6 thoughts on “Murder Among the Angells – Roger Scarlett (1932)”

  1. I think I anticipated great things for this one a little too keenly, because I remember loving the first third or so and then being a little underwhelmed with the rest. The elevator murder is superb, however, and it’s a really fun time watching the cast contort themselves in the manner of such classic era casts. You only have to look at the likes of Murder at Black Oaks by Phillip Margolin to see how turgid this kind of thing can be when done badly, and that’s enough to make me appreciate this a little more in retrospect.

    ” I’ve heard In the First Degree is the best…” — yeah, but that’s only my opinion 🙂 Everyone else seems to think that the authors peak here, so perhaps temper your enthusiasm a little.


    1. I had six years to temper the expectations, plus I remember your review not being overly enthusiastic. As such I went into this one hoping for something a little better than Cat’s Paw, and got a bit more than that. And hey, how rare is it to find a well written British-style mystery from American authors?


      1. “…how rare is it to find a well written British-style mystery from American authors?”

        Oh, man, wait ’til you discover Craig Rice…


  2. This will probably sound ominous to some, but I mostly agree with Jim on In the First Degree. I rank it ever so slightly below Murder Among the Angells and the contrast between how the series started and ended is very interesting. It makes you wonder what direction a tenth Roger Scarlett mystery might have taken.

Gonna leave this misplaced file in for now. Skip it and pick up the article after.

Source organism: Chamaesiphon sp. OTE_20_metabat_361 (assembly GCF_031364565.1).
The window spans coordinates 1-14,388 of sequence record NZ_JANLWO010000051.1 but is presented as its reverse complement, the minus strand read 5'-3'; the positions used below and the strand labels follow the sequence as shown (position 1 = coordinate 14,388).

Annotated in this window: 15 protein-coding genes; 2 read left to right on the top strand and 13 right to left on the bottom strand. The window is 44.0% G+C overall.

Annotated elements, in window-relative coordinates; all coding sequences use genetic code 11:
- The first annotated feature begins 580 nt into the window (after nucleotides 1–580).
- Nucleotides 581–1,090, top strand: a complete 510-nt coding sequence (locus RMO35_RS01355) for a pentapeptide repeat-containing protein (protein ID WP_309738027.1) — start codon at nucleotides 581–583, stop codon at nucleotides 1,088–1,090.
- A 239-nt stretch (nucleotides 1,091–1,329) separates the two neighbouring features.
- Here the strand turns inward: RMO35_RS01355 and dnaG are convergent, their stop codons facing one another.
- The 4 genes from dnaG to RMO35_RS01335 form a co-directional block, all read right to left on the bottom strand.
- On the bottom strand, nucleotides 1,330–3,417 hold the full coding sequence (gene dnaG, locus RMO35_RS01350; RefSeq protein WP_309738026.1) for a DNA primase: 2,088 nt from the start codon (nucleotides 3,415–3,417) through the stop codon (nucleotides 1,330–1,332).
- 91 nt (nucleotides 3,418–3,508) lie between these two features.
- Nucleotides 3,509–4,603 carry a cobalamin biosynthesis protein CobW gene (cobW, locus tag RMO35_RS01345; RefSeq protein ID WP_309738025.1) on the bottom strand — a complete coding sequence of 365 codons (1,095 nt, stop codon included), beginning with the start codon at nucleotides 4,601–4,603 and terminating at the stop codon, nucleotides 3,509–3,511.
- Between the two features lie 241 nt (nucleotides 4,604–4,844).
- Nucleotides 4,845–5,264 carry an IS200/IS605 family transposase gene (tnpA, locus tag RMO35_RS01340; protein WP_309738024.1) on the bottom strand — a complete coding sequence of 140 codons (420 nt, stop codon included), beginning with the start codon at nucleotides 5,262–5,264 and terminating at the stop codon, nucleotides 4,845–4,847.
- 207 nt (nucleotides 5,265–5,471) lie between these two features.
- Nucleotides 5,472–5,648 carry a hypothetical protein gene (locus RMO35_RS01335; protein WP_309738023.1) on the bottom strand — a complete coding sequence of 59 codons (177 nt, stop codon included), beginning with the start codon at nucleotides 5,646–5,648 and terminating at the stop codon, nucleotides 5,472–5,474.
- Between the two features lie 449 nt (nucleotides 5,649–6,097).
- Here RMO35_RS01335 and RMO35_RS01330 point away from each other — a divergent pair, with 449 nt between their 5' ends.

1. I forget everything I ever read about In the First Degree, and so I’ll be able to walk into that one not knowing what to expect. And yeah, consider that Carr’s fifth novel was Poison in Jest (and his publishing timeline pretty much running in parallel with Scarlett), and it’s like he was barely getting started. Imagine if the Roger Scarlett duo had kept things going.


  3. Glad to hear you really enjoyed this one. Since I had such a great experience with Cat’s Paw, it’s good knowing that the last two Kane mysteries outperform it. The elevator murder especially intrigues me too; I’ve been feverish for more locked elevator impossibilities ever since Death and the Conjuror.